You can goof off just as easily in your Real Office cubicle as you can in your home office.

Face time is for the birds, except when your manager really values it, and then you have to figure out how to have electronic face time through passive "I'm here" tools like your IM status.

Yes yes yes, you've heard it all before. The thing I want to complain about today is the utterly reproachful tone of error messages in software. Lately, my email has been giving me lots of scolding: You failed to shut your inbox properly. Your account is over its size limits. We're going to stop sending email. When I read these messages, I hear my own voice, but at age 14 sassing back at my poor mother.

"Um, you FAILED to shut your inbox properLY? Duuuh!"

 I love how web apps approach error messages. I love reading things like "Oh heck. It's probably our fault, but something is not right. Sorry, but could you try again?" Would it kill the folks at the giant traditional software companies to adopt a slightly less accusatory tone in error messaging?

As I say to my children: please use nice words and pleasant voices with each other.

Sunday, September 12, 2010

Getting Beyond Pitfalls

Telecommuting is pretty much like regular work in most ways - if you goof off, people will notice, you can be unresponsive and annoy your coworkers just as easily from home as you can from the cubicle down the hall. But there are some particular issues that you'll notice when you work from afar most of the time. This piece from Read Write Web has some good ideas for dealing with some of the most common issues you might see.

Wednesday, September 8, 2010

How Far Away Could You Be?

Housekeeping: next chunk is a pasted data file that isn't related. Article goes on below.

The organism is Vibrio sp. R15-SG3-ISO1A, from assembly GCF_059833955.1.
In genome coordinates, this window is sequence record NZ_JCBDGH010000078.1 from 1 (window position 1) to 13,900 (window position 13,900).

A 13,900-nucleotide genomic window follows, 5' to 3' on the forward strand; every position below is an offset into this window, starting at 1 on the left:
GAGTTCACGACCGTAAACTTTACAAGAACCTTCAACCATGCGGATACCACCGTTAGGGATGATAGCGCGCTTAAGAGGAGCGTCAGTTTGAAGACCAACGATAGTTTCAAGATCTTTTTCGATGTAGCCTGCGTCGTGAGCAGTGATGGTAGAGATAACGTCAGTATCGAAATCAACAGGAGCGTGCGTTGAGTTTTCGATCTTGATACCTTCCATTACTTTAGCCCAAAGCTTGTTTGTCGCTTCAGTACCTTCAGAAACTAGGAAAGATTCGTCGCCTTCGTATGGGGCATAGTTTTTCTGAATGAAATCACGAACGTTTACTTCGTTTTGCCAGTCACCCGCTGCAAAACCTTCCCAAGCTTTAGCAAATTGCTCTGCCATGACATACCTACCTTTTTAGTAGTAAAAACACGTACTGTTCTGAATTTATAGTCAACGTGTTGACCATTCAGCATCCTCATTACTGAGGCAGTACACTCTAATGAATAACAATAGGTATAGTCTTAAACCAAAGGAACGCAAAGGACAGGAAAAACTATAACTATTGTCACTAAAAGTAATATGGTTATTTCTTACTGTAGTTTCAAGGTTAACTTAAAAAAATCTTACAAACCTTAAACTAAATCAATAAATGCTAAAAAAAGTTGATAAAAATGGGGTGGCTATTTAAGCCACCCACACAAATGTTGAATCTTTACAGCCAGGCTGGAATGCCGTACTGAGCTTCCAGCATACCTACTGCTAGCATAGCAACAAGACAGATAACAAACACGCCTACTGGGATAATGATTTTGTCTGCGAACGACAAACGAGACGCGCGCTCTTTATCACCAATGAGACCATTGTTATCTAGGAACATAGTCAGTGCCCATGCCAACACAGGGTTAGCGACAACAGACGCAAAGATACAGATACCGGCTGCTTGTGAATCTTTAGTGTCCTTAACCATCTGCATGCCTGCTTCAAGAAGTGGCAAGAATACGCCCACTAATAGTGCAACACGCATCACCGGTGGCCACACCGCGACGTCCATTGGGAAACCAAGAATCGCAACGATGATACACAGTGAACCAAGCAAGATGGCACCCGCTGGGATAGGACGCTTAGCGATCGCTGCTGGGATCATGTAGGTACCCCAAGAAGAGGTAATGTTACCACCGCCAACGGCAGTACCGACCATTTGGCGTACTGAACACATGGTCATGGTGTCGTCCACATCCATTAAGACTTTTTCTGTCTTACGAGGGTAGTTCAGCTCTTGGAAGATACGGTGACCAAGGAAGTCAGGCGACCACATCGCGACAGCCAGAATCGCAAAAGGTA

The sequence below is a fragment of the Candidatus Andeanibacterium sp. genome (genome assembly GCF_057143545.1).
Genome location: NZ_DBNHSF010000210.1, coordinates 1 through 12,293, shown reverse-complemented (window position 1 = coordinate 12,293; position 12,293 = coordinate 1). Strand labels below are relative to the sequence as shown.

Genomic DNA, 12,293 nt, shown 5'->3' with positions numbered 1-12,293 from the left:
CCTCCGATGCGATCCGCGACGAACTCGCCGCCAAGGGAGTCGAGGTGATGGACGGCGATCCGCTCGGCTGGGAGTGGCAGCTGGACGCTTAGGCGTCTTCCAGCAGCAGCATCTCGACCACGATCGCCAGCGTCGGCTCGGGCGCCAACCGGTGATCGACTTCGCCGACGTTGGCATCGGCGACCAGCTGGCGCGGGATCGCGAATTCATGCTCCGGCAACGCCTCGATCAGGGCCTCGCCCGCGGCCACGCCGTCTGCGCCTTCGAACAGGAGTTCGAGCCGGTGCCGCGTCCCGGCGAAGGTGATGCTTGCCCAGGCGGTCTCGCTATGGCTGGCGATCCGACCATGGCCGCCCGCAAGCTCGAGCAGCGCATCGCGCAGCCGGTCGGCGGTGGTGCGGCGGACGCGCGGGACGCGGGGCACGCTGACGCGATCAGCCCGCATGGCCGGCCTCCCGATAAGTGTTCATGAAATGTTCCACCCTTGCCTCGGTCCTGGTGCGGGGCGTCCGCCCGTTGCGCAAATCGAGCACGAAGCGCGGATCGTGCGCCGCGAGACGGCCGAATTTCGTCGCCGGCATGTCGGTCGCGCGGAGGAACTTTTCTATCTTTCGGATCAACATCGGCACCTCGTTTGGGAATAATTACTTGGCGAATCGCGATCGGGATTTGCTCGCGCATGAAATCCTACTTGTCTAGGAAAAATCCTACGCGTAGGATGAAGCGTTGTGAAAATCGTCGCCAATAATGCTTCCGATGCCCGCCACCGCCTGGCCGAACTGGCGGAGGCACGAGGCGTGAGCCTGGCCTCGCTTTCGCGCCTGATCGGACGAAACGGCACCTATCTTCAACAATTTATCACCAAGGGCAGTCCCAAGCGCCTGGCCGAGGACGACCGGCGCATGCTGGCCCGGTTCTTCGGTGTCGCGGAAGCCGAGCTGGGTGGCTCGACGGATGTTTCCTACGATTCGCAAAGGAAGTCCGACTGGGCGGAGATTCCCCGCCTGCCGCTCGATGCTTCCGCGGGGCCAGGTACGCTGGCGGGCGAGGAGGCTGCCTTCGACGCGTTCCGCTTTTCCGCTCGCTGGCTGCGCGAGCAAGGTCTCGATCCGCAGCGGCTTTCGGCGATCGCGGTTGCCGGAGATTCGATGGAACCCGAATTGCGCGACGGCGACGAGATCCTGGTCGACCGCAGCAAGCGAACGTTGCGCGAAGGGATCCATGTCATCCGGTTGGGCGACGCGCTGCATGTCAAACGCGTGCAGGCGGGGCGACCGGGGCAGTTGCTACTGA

All airfare and needing to be onsite aside (which explains in part why Stella didn't post much last week) here's the question: once you make the break to working from pretty far away, how far away could you actually be? Is there a limit?

This article from InfoWorld says: why not half a world away? I will say that the time difference could get confusing, but if you're really just a contractor and working through project work with a set need to meet with people or otherwise be available, why not just say Phuket?

If I didn't have children to educate, I'd be working from a little beach town in Mexico or the U.S. Virgin Islands so fast it would make your head spin. Just sayin'.

Tuesday, August 24, 2010

Telecommuting Job Watch: Elder Services

This morning I heard an interesting story on NPR about an application of teleconferencing tools to help monitor older people to avoid "I've fallen and I can't get up" incidents. This is a really great way for distant relatives to keep tabs on aging parents, aunties, uncles, or anyone who is able to live by themselves, but about whom you worry just a little bit.

I've heard of other applications like that - there are telemedicine programs, for example, where a nurse or physician's assistant looks in on people who have chronic health conditions. These programs combine teleconferencing with systems that send biometric telemetry (blood sugars, blood pressure, pulse, or data from wired medicine dispensers) to help medical professionals monitor a patient's condition and compliance with treatment plans.

Pretty nifty - it seems like a cost-effective way to prevent more serious problems and complications from a chronic illness (or from just getting older). And the monitors can also be telecommuters.